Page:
Why I’m saying NO to fast fashion.
Why I’m saying NO to fast fashion.
I used to buy those magazines, you know the ones, with airbrushed ‘perfect’ models that told me I needed to buy this/that and the other. The ones that show what we should and shouldn’t be wearing, what’s ‘in’ and what’s ‘out’.
I’m not quite sure when exactly I woke up to the negative impact these magazines were having on my self esteem, my bank balance and the my impact on the environment. I know it’s been a good few years since I’ve bought or read one though.
Breastfeeding and my post partum body helped me to disassociate with them. There’s no way I was going to be able to feed my kids in public wearing a dress with no buttons or nursing flap. I mean you can lift your top up and not raise too many eyebrows but a whole dress… not sure that’d go down too well in the middle of M&S!
As I navigated my new path as a mother, I found cloth nappies and they started me on a journey of awareness. Awareness of my impact on the planet. Awareness of reusing and reducing waste. I also fell into some rabbit holes (with some enabling from fellow cloth bum parents) of new brands and new ways to live. Cloth bums don’t fit into most high street clothing brands and so even the kids clothes had to be purchased with more thought & consideration.
So that leads me to where I am now.
Over time I’ve drastically reduced my wardrobe by donating/selling/passing on the items I have rarely worn or those I was saving for a special occasion or for when I got back to my pre-kids size. This has taken the pressure off and made dressing such a more positive experience - I no longer have reminders hanging there telling me I’m too big to fit into xyz.
The items I now own are all items I wear regularly and feel comfortable in. I won’t call it a ‘capsule wardrobe’ as I’m just not that organised or put together. My style is more eclectic than classic. BUT I can easily put together outfits and grab things I know I love to wear. Pre-kids me had a wardrobe so full you could barely see what was in it let another find an outfit to wear. I’d have bought items from fast fashion high street shops not because I liked them on ME but because I liked how they looked styled on the model in the magazines.
After decluttering my wardrobe and really stripping it back, I’m now so much more conscious about buying more. I buy only what I need, know will last and know that I’ll actually feel good wearing. I spend a little more on each item then I used to, but that’s because I know quality over quantity is better for the environment and my bank balance longer term.
I now look for qualities in clothing brands that I honestly had no care about before ( I’m ashamed to admit this but it’s the truth). Some of these are: are they a small brand, are they ethical, what are their values, do they use organic materials. A lot of the really great ethical brands are more expensive so if you’re on a tight budget try looking for organic cotton items from high street brands like H&M or find a small wahp (work at home parents) brand as these have much lower carbon footprints and obviously being handmade by themselves you know they’re not exploiting labour elsewhere.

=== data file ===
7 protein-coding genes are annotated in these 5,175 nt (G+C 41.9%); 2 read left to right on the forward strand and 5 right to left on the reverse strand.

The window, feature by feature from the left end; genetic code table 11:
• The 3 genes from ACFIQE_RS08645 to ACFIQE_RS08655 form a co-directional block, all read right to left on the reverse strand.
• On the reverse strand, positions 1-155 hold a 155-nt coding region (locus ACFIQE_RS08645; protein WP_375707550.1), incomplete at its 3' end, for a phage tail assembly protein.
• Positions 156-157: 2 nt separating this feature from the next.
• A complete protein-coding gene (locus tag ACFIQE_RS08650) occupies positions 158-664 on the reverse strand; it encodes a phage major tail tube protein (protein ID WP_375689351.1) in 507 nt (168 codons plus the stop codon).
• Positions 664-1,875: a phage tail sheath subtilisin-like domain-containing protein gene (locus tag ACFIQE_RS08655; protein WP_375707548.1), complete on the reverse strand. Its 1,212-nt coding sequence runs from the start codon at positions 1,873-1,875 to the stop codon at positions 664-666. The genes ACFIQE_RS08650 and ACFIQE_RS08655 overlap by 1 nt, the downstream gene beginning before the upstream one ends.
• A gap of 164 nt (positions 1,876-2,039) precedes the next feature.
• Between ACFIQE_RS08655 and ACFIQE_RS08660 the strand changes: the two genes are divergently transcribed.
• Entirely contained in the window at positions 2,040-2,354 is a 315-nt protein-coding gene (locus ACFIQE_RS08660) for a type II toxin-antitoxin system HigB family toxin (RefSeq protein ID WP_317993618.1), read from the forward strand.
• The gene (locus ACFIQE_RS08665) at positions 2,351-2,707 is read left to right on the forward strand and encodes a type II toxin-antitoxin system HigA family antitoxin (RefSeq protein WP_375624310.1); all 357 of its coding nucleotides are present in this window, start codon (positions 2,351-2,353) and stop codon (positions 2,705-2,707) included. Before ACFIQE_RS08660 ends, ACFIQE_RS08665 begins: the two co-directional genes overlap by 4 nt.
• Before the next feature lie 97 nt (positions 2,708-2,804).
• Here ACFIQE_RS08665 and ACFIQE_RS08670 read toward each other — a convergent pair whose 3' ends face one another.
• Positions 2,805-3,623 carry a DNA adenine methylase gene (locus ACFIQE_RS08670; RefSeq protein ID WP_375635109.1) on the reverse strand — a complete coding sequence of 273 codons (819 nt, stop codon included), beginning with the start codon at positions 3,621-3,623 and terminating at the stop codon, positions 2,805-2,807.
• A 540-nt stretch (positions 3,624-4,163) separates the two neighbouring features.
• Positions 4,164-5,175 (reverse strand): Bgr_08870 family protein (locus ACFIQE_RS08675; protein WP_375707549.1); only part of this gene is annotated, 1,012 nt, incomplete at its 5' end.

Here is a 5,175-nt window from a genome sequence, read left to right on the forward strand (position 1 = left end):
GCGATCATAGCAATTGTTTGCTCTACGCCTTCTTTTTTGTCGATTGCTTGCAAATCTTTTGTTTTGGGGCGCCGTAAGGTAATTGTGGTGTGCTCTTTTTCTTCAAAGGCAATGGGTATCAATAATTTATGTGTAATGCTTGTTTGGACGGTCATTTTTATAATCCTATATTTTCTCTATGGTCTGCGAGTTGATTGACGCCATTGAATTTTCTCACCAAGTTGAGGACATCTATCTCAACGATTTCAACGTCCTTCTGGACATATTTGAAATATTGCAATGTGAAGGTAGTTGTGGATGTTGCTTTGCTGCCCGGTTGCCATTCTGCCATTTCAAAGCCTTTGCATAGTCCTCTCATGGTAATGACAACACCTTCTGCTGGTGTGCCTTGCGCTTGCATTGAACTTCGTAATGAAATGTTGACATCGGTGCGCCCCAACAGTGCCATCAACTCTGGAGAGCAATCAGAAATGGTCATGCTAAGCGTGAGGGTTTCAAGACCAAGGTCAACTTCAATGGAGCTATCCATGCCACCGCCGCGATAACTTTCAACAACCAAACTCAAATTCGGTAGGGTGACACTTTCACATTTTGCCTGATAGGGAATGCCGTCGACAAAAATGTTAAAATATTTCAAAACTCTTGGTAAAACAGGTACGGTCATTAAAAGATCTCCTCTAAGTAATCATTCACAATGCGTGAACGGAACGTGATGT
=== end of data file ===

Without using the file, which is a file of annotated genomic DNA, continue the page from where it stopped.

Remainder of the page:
I will also happily wear secondhand clothing, although this isn’t new to me as I’ve always loved ‘vintage’ clothing and actually used to have my own vintage clothing stall. Secondhand is an even better option than buying ethically produced new. Secondhand shopping means you’ve not had to use any resources to manufacture another item. Even better if you then pass it on when you’re no longer wearing it. I also love that with secondhand clothing, as it’s usually no longer available in high street shops, you’ll have a piece that is unique!
There are many benefits to saying no to fast fashion (I’ll list some facts at the bottom) but the one I’m thankful for on a personal level is that’s it’s encouraged me to dress exactly as I want to, to express my personality and not give a blooming hoot about whether it’s ‘in’ or ‘out’ of this months trends.
Fast Fashion Facts:
- The UK is the epicentre of fast fashion in Europe, with each person buying an estimated 26.7kg of clothing every year, compared to an average 15.6kg for people across Germany, Denmark, France, Italy, the Netherlands and Sweden.
- When we buy polyester clothes, we’re wearing fossil fuels The proportion of synthetic fibres, such as polyester, in our garments has doubled since 2000, rising to 60% in 2019. These fibres are produced from oil.
- Every year, global emissions from textile production are equivalent to 1.2 billion tonnes of CO2, a figure that outweighs the carbon footprint of international flights and shipping combined.
- It’s estimated that more than two tonnes of clothing are bought each minute in the UK, more than any other country in Europe.That amount produces nearly 50 tonnes of carbon emissions - the same as driving 162,000 miles in a car.